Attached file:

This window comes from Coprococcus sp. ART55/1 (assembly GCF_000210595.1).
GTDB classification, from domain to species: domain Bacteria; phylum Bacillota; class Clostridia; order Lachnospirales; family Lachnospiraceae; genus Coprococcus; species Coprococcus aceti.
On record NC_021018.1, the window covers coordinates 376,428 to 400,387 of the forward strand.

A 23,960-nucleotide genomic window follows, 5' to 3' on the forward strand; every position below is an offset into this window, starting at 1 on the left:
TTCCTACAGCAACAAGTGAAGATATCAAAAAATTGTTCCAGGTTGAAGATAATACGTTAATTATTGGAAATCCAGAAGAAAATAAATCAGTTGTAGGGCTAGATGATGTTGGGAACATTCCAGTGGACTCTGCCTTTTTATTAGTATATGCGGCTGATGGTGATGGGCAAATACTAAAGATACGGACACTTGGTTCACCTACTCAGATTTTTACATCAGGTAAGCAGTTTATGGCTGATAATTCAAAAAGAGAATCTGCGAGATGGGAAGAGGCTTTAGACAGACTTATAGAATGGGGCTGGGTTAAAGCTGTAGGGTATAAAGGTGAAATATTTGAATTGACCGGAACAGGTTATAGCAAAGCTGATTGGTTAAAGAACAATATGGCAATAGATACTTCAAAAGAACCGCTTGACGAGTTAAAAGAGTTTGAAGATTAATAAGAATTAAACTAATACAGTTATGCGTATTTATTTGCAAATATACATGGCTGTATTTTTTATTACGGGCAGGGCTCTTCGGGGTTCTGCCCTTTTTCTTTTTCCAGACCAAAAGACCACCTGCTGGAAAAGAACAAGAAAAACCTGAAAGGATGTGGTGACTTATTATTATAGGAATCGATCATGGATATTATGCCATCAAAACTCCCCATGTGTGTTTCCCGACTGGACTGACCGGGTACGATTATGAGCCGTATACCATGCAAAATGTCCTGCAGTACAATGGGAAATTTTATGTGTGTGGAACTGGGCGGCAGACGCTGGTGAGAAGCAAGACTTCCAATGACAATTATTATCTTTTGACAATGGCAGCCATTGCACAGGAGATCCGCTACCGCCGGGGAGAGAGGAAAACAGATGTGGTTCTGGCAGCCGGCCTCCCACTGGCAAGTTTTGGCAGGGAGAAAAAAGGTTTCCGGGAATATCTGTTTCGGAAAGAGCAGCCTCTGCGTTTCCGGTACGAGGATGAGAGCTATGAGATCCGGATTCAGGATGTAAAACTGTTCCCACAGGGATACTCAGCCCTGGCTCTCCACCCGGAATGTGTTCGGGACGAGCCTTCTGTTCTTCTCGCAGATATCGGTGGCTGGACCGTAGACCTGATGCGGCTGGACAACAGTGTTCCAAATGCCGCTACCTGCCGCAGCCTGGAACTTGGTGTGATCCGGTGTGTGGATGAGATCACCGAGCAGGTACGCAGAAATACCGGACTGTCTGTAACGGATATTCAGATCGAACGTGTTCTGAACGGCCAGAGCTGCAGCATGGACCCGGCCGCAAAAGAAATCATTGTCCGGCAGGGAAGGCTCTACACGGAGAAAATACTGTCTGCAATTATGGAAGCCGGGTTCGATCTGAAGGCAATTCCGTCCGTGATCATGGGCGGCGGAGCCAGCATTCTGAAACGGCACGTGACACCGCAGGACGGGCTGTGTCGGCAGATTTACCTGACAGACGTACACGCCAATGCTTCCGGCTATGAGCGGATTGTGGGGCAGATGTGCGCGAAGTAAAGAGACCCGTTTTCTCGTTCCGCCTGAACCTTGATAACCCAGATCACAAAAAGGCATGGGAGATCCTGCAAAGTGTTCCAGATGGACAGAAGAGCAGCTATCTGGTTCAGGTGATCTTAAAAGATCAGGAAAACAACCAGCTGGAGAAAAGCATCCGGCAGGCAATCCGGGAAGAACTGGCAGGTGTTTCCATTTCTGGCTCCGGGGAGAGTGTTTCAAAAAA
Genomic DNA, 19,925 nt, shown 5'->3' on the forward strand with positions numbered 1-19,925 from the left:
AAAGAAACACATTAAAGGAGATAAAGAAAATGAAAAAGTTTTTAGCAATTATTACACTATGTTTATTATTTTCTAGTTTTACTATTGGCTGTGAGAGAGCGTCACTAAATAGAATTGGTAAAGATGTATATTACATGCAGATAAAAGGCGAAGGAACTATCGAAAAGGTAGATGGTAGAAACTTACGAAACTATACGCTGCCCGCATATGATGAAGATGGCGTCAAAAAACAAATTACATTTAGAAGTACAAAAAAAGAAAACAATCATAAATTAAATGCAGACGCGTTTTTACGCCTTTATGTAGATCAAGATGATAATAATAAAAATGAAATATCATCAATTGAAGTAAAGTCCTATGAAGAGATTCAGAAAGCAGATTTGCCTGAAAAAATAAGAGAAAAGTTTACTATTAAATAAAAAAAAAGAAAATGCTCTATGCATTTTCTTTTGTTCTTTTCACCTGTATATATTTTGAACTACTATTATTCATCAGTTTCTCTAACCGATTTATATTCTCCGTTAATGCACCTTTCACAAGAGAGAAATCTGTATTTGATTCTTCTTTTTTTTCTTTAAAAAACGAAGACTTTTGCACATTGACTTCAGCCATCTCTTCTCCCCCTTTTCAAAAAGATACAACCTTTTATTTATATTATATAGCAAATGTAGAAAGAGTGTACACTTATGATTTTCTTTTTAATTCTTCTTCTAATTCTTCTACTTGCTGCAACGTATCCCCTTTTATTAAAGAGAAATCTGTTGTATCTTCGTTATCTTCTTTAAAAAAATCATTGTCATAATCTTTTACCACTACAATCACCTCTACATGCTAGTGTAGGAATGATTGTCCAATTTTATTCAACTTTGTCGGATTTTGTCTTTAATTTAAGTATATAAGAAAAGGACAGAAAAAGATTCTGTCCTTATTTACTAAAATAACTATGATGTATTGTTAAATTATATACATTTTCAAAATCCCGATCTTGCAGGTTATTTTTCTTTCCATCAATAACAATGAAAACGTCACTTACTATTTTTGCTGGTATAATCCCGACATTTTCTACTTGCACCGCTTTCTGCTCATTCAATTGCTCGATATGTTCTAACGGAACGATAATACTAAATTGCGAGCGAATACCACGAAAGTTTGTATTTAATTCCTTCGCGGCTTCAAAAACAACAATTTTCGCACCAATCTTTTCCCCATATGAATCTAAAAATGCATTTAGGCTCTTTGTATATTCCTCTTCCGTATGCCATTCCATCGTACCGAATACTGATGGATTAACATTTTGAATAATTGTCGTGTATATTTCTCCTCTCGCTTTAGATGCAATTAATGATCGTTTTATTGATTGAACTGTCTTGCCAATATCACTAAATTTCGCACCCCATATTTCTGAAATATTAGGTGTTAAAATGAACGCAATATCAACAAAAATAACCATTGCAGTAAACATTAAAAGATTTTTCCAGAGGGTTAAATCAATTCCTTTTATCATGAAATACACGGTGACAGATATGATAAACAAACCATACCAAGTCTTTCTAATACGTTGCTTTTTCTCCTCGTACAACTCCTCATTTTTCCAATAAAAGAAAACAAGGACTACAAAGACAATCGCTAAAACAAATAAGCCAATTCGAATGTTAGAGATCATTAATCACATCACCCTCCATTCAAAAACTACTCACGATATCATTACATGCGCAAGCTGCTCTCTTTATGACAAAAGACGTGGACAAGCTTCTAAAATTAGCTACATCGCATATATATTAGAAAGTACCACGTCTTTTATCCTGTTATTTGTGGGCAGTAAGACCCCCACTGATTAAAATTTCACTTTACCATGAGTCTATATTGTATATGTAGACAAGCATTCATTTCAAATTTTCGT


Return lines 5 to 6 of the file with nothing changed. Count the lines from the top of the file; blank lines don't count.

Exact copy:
TTCCTACAGCAACAAGTGAAGATATCAAAAAATTGTTCCAGGTTGAAGATAATACGTTAATTATTGGAAATCCAGAAGAAAATAAATCAGTTGTAGGGCTAGATGATGTTGGGAACATTCCAGTGGACTCTGCCTTTTTATTAGTATATGCGGCTGATGGTGATGGGCAAATACTAAAGATACGGACACTTGGTTCACCTACTCAGATTTTTACATCAGGTAAGCAGTTTATGGCTGATAATTCAAAAAGAGAATCTGCGAGATGGGAAGAGGCTTTAGACAGACTTATAGAATGGGGCTGGGTTAAAGCTGTAGGGTATAAAGGTGAAATATTTGAATTGACCGGAACAGGTTATAGCAAAGCTGATTGGTTAAAGAACAATATGGCAATAGATACTTCAAAAGAACCGCTTGACGAGTTAAAAGAGTTTGAAGATTAATAAGAATTAAACTAATACAGTTATGCGTATTTATTTGCAAATATACATGGCTGTATTTTTTATTACGGGCAGGGCTCTTCGGGGTTCTGCCCTTTTTCTTTTTCCAGACCAAAAGACCACCTGCTGGAAAAGAACAAGAAAAACCTGAAAGGATGTGGTGACTTATTATTATAGGAATCGATCATGGATATTATGCCATCAAAACTCCCCATGTGTGTTTCCCGACTGGACTGACCGGGTACGATTATGAGCCGTATACCATGCAAAATGTCCTGCAGTACAATGGGAAATTTTATGTGTGTGGAACTGGGCGGCAGACGCTGGTGAGAAGCAAGACTTCCAATGACAATTATTATCTTTTGACAATGGCAGCCATTGCACAGGAGATCCGCTACCGCCGGGGAGAGAGGAAAACAGATGTGGTTCTGGCAGCCGGCCTCCCACTGGCAAGTTTTGGCAGGGAGAAAAAAGGTTTCCGGGAATATCTGTTTCGGAAAGAGCAGCCTCTGCGTTTCCGGTACGAGGATGAGAGCTATGAGATCCGGATTCAGGATGTAAAACTGTTCCCACAGGGATACTCAGCCCTGGCTCTCCACCCGGAATGTGTTCGGGACGAGCCTTCTGTTCTTCTCGCAGATATCGGTGGCTGGACCGTAGACCTGATGCGGCTGGACAACAGTGTTCCAAATGCCGCTACCTGCCGCAGCCTGGAACTTGGTGTGATCCGGTGTGTGGATGAGATCACCGAGCAGGTACGCAGAAATACCGGACTGTCTGTAACGGATATTCAGATCGAACGTGTTCTGAACGGCCAGAGCTGCAGCATGGACCCGGCCGCAAAAGAAATCATTGTCCGGCAGGGAAGGCTCTACACGGAGAAAATACTGTCTGCAATTATGGAAGCCGGGTTCGATCTGAAGGCAATTCCGTCCGTGATCATGGGCGGCGGAGCCAGCATTCTGAAACGGCACGTGACACCGCAGGACGGGCTGTGTCGGCAGATTTACCTGACAGACGTACACGCCAATGCTTCCGGCTATGAGCGGATTGTGGGGCAGATGTGCGCGAAGTAAAGAGACCCGTTTTCTCGTTCCGCCTGAACCTTGATAACCCAGATCACAAAAAGGCATGGGAGATCCTGCAAAGTGTTCCAGATGGACAGAAGAGCAGCTATCTGGTTCAGGTGATCTTAAAAGATCAGGAAAACAACCAGCTGGAGAAAAGCATCCGGCAGGCAATCCGGGAAGAACTGGCAGGTGTTTCCATTTCTGGCTCCGGGGAGAGTGTTTCAAAAAA
Genomic DNA, 19,925 nt, shown 5'->3' on the forward strand with positions numbered 1-19,925 from the left: